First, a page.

• futuresoccermom says:

      Thanks so much!! I feel like my body went through the extremes as well – from three to one. But oh well. I appreciate the comments! People don’t know what to say and maybe it’s a lesson to keep my mouth shut!

  3. Sheree Winans says:

    I know you are looking ahead and finding it scary. I know you look at IVF as a “last straw” to have your own child but it’s natural to think about the future and worry. You are stronger than you give yourself credit for. I just did some worrying a couple of days ago. I worried ALOT about the future and then I reeled myself back in to focus on the day. It’s all part of the process of dealing with a major obstacle in your life.
    Love you.

    P.S. I signed up for the teacher blog and haven’t received any emails that link me to it.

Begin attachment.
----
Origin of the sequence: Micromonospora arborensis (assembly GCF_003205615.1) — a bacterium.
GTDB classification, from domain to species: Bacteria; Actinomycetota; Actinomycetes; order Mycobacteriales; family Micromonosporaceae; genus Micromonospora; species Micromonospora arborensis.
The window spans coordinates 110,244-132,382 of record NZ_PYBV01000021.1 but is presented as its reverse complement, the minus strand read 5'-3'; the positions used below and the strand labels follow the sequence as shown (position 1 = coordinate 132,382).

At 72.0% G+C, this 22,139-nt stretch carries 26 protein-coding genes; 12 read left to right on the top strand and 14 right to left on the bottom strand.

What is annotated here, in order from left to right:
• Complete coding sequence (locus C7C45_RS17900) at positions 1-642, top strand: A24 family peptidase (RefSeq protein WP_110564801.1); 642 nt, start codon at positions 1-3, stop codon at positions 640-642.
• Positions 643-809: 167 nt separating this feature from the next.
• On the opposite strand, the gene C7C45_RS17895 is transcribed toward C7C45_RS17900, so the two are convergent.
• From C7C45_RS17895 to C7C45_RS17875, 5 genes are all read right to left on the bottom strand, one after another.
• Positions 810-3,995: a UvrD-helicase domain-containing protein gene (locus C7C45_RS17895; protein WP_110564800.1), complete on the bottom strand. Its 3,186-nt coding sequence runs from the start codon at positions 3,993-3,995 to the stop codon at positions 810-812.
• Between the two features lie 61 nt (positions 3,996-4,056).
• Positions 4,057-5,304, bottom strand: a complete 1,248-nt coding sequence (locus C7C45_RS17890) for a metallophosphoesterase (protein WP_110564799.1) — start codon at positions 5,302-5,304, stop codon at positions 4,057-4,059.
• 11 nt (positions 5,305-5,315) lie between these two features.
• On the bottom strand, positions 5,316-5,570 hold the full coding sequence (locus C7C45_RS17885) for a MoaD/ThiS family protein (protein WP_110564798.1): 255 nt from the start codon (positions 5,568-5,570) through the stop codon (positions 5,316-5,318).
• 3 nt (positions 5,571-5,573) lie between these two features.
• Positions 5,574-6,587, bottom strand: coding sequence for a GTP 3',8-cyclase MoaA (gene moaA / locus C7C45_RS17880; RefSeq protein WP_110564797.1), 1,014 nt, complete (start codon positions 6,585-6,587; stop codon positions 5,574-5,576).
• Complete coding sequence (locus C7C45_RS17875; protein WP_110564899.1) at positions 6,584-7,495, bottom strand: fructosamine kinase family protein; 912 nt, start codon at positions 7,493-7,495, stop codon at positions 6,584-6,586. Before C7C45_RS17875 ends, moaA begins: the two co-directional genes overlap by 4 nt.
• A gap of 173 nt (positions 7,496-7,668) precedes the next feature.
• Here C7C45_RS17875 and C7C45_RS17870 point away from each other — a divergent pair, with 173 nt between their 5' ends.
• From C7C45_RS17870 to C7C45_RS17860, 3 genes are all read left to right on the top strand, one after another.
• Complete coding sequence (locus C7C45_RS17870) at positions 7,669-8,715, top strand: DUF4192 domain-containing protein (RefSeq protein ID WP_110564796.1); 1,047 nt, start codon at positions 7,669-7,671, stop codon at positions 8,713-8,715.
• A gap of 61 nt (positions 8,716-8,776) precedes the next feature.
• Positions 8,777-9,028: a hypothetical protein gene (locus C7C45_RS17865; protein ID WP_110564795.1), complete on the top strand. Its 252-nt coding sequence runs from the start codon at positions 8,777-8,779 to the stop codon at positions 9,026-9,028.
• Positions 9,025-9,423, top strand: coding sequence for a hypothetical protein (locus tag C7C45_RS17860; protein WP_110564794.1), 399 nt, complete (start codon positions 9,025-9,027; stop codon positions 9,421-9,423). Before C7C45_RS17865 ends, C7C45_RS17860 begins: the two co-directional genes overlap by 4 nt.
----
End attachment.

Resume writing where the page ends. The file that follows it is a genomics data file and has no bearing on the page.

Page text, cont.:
4. 35life says:

    Wow, that is so weird about your cycles and ovulating every other. I’ve been having a pattern of short and long cycles and wonder if maybe I’m ovulating every other. Or if we truly alternate ovaries, maybe one of mine is more bum than the other. Good luck with everything and especially with back to school!

  5. Emily @ablanket2keep says:

    It sucks when your body doesn’t cooperate! I hope the cycle with that one little follicle is going well. Praying for that little one!
    Your story about giving your student lunch made me tear up a bit. I have done that with kids from our church and I know exactly how you feel. I have been practicing for years though. I sneak little snacks and notes in my Hubby’s lunch. Makes me happy.